Welcome to The Broad Experience, the show about women, the workplace, and success. I’m Ashley Milne-Tyte.
This time…the first of a couple of shows on getting older in the workplace.
“You know it's crazy that the majority of women are going to go through menopause and yet it can seem like a really lonely place. It's not a topic that's discussed enough even amongst friends.”
At work, traditionally, menopause has been something to be borne – but not talked about. But maybe that’s part of the problem…
“We play at being superhuman all the time. And I think if more of us can have these honest conversations then there's less chance of us being discriminated against.”
Coming up on The Broad Experience.
So I honestly don’t think I’d ever heard the word peri-menopause until the end of last year. That’s when I came across an article in the New York Times called Puberty for the Middle Aged. In it the author talked about all the weird things that happen to your body on your way to having your last period, which for most women will happen in their early 50s. So perimenopause is sort of the lead up to menopause, if you will.
And I have to admit – and I am betting I am not alone here – that I always kind of thought menopause wouldn’t happen to me. It just seemed so far off…and I had no idea my body would start to prepare itself while I was still in my forties. I had no idea because it seems like no one talks about this. Periods have had a bit of a re-brand in the past couple of years – think all those new menstrual products you’ve heard about, some of them on this show. A new generation of female entrepreneurs has punctured some of the taboo around menstruation. But menopause? Not really. So far I’m not seeing any feminist marketing around menopause. It’s still largely spoken about in whispers – at least in the youth-obsessed US.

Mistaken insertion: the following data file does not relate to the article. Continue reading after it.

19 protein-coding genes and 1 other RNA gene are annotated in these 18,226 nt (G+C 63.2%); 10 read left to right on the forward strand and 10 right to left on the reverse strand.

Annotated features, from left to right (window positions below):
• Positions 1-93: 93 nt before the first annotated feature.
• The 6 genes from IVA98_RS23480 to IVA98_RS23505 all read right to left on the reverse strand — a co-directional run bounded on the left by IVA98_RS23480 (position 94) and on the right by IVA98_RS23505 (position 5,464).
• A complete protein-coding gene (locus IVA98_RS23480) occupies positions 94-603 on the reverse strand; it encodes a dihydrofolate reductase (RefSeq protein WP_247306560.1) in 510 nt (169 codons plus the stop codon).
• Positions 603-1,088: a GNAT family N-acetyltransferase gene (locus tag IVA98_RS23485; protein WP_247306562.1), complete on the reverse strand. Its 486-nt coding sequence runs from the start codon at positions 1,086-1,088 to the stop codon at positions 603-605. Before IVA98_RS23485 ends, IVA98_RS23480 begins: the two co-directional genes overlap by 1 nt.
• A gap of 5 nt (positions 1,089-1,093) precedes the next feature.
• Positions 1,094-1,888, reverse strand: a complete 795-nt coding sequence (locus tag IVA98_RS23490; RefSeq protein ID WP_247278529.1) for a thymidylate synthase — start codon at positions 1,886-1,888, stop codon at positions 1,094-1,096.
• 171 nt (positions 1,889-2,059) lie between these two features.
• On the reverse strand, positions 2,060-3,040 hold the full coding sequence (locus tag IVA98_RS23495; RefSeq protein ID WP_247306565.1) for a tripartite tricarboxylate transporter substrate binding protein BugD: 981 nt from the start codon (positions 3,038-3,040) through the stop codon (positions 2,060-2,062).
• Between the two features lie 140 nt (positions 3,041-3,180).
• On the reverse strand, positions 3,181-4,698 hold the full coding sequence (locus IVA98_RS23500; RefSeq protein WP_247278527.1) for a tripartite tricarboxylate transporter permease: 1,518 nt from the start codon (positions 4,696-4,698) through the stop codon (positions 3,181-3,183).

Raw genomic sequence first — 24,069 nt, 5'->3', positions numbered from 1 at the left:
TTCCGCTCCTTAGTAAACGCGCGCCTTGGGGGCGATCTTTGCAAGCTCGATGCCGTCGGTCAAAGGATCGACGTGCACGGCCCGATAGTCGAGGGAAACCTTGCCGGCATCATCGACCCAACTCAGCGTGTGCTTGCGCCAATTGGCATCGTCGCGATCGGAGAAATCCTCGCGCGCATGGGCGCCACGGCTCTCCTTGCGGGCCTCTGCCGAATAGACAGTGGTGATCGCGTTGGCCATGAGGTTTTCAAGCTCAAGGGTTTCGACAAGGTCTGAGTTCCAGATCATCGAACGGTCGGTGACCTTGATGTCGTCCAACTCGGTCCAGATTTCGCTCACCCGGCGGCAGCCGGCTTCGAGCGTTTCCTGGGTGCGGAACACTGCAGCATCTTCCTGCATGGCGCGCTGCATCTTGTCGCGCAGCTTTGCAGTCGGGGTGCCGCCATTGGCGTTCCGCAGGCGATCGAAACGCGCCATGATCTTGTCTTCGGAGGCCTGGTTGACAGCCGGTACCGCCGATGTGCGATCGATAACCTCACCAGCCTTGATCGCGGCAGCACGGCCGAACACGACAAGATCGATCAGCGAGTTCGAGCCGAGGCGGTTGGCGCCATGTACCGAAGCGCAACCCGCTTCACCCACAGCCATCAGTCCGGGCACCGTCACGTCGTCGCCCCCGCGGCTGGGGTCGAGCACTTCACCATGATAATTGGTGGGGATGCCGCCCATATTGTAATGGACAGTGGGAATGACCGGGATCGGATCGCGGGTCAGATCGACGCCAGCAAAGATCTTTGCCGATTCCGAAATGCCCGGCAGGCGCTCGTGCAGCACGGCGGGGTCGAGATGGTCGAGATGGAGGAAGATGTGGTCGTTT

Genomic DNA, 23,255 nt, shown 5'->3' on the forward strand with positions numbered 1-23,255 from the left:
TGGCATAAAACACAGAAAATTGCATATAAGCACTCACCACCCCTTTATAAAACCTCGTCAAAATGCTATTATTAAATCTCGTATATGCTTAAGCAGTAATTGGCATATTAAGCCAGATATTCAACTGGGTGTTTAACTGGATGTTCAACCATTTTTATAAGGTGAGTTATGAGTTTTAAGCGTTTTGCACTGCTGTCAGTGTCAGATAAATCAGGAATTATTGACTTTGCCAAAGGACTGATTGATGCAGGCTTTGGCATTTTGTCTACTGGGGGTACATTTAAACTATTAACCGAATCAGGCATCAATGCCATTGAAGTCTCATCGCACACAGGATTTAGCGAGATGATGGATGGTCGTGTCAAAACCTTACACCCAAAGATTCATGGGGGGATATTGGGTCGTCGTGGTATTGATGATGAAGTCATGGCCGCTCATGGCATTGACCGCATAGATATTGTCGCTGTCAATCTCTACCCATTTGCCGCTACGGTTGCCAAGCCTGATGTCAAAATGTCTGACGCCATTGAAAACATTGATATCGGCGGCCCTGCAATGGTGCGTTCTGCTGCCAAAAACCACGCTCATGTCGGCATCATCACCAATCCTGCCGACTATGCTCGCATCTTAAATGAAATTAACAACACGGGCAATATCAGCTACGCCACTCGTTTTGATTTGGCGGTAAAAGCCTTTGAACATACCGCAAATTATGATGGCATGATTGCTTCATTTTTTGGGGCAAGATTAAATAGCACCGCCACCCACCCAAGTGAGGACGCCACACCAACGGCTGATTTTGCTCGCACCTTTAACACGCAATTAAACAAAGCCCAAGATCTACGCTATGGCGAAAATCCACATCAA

But in the UK, things are different.
“My name is Julie Dennis and I am a menopause coach and trainer. And I work with organizations across the UK to help improve the experience of women working through menopause.”
Because of course lots of women going through menopause are working.
And while some of us won’t feel many changes at all as our hormones fluctuate, others will feel a lot. Ever since women have worked outside the home we have carried on, even when we’ve felt exhausted or suddenly become drenched with sweat…but Julie says with an aging workforce in the UK and many women in their 40s and 50s working…it’s time employers learned how to support their female staff through this transition. By doing so she says they’re likely to keep more women in the workplace.
Initially her workshops were more about the women themselves than anyone else – they’d share stories and tips. It was warm and fuzzy but it didn’t really lead anywhere. Now, that’s changing.
“What we're now seeing in the UK is that organisations are looking at menopause policy and guidelines, they’re training line managers so that they're in a position to be able to support staff members working through menopause.”